* There is a limited understanding about performance of wood framed building types over four storeys
* BSPB has contacted the University of Buffalo which is sponsoring a six storey wood frame structure test on the world's largest seismic simulation shake table in Miki City, Japan in the spring of 2009.

* Building Code development cycle
* The National Building Code and the BC Building Code are consensus based documents that emerge from thorough examination of health and safety risks through various tests of rigour including consulation with industry, affected stakeholders and subject matter experts.
* Code changes made without thorough regard to consequences can lead to liability challenges for the industry and local governments.

* Education and training challenges
* It takes time for industry to become proficient in new Building Code requirements and techniques.
* Any Code change requires lead-in time for the training and education of industry as well as building officials who are asked to enforce new Building Code provisions.


Appendix B - Building Policy Advisory Committee

* The Building Policy Advisory Committee (BPAC) has the following comments:

* Overall very supportive - would like to see this increase.
* Cautious about timing - indicating that industry requires lead time for training and education related to - indicating that industry requires lead time for training and education related to any Building Code changes
* Strongly support an opportunity for public input, similar to all Code change proposals
* Suggest that significant technical and policy work needs to be done on the issues of:

* Wood shrinkage
* Seismic risks
* Fire safety
* Costs

* BCPAC membership includes representatives from:

* Canadian Home Builders Association - BC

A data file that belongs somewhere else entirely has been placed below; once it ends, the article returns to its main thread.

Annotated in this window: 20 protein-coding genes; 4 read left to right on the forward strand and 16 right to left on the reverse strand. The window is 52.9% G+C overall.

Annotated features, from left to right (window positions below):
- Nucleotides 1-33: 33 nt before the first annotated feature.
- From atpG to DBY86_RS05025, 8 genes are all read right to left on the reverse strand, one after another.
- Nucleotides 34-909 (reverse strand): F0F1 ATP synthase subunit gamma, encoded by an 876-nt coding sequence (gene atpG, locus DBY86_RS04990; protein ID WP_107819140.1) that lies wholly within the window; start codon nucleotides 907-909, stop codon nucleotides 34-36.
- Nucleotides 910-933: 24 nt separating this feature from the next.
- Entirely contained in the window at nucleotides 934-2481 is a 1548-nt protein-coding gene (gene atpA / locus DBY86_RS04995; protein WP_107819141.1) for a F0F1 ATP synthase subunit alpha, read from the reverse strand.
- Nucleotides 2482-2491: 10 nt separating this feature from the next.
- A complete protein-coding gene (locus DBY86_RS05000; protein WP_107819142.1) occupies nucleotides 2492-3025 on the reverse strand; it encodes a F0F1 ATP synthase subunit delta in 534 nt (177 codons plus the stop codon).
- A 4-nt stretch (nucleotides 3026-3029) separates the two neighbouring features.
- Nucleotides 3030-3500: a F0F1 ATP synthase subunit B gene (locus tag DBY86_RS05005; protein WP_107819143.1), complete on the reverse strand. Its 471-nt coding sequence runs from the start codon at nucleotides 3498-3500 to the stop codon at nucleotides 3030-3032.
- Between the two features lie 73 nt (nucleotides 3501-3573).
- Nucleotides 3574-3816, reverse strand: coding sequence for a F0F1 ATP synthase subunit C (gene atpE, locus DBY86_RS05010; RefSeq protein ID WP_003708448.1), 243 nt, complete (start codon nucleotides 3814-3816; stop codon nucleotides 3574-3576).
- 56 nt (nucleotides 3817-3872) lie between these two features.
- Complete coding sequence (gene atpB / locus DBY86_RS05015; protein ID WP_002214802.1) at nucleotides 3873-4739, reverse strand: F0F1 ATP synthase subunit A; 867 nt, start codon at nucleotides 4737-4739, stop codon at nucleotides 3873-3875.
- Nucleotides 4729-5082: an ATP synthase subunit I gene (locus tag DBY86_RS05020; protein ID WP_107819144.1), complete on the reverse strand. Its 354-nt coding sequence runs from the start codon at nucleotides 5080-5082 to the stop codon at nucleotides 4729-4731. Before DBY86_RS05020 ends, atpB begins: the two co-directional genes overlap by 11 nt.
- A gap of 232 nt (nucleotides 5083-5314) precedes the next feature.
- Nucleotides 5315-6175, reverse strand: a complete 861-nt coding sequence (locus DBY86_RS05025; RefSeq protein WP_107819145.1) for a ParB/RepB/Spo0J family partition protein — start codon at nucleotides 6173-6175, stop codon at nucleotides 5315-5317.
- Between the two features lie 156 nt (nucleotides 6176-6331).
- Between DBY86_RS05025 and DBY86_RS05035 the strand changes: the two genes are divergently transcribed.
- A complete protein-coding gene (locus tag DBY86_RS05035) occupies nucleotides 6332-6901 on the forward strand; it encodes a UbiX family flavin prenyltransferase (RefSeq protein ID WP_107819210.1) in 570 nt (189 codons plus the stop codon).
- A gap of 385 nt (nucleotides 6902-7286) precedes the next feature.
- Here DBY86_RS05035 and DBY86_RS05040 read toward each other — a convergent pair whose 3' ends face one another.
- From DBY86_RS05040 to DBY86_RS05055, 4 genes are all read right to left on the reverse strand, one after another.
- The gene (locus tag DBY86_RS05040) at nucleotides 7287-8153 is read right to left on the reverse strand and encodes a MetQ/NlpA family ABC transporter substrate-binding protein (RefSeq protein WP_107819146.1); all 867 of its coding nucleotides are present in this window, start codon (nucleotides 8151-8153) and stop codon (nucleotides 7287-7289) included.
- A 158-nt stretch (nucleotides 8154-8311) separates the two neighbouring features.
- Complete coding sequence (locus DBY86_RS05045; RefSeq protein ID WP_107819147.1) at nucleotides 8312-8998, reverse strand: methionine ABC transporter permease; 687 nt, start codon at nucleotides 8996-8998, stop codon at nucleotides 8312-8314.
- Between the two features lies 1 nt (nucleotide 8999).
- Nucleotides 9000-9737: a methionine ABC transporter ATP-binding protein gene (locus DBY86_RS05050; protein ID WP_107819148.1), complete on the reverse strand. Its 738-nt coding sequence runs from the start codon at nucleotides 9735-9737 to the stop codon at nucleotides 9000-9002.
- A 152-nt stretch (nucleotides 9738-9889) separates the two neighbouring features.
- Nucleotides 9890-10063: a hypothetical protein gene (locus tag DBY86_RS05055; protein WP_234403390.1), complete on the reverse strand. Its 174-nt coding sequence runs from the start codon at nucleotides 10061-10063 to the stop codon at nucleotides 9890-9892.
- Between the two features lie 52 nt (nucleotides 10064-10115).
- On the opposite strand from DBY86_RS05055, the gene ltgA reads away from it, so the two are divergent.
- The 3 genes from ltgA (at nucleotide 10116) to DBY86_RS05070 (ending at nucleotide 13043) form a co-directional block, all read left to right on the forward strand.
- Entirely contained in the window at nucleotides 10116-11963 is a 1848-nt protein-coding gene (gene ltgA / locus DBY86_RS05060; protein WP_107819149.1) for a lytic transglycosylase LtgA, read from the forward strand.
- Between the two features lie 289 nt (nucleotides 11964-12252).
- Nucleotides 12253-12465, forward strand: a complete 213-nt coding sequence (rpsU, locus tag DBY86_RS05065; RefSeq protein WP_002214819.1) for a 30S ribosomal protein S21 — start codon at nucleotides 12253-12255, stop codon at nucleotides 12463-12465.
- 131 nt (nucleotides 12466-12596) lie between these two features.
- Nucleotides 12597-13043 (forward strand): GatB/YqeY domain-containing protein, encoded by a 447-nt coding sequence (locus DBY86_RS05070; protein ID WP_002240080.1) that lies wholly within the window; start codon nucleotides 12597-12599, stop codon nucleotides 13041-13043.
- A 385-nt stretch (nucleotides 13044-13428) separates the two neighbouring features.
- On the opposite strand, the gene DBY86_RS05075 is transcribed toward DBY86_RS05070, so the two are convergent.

* Architectural Institute of BC
* Association of Professional Engineers and Geoscientists
* Urban Development Institute
* Applied Science Technologists and Technicians
* BC Construction Association
* Building Officials Association of BC
* Union of BC Municipalities
* Independent Contractors and Businesses of BC
* City of Vancouver
* Homeowner Protection Office

* Additional correspondence from impacted industry and other impacted stakeholders is currently being received by the Ministry. The pulse of industry based on incoming correspondence to be monitored.




ISSUE: Six-Storey Wood Frame Construction

QUESTION: What is the provincial government doing to allow six-storey wood frame construction in British Columbia?


* With B.C.'s booming construction sector, there is a strong interest in encouraging the use of B.C. wood products in our buildings.

* Wood construction can be less expensive and have less impact on the environment than the concrete and steel used now. Using more wood may expand market opportunities for the forest sector.

* The aim of the Building Code is life safety for the for occupants of all buildings.

* Technical solutions will balance the economic and environmental benefits of wood construction with any safety concerns.


* The purpose of the BC Building Code is to establish consistent, minimum standards for new construction and building alteration.

* Policy work is underway to examine opportunities and mitigation strategies for risks in permitting construction of six-storey wood frame buildings.

* A scoping review on multi-level wood framed structures has been completed by the Office of the Chief Information Officer; the review contains information on what other jurisdictions are doing with regards to this construction standard.

* Opportunities for six-storey wood frame construction include:

* Economic benefits
* Sustainability benefits
* Innovation in building practices in BC

* Mitigation strategies are required to manage:

* Life and safety risks
* Seismic risks - limited understanding about performance of this building type
* Structural shrinkage risks - which lead to building damage
* Moisture management risks

Title: Six Storey Wood Frame Construction
Contact: Jeff Vasey, Executive Director
Prepared by: Carrie Daniels
Date: June 20, 2008


Great, another batch of leaky condos coming up

Very interesting briefing notes you dug up there Mr. Holman.

If I remember correctly, did not the Minister himself, Mr. Coleman, tell you that there were no concerns raised in any of his briefing notes?

And did you not record that conversation for, how shall we put it, posterity?

All joking (and anti-parsing?) aside, perhaps an interesting follow-up question to put to the Minister (if you ever get the chance), would be:

"Do the locations in Europe that you, Mr. Coleman, stated are 'going to nine' stories, sit on major geological fault lines in the way that most of the major urban centers in coastal British Columbia do?"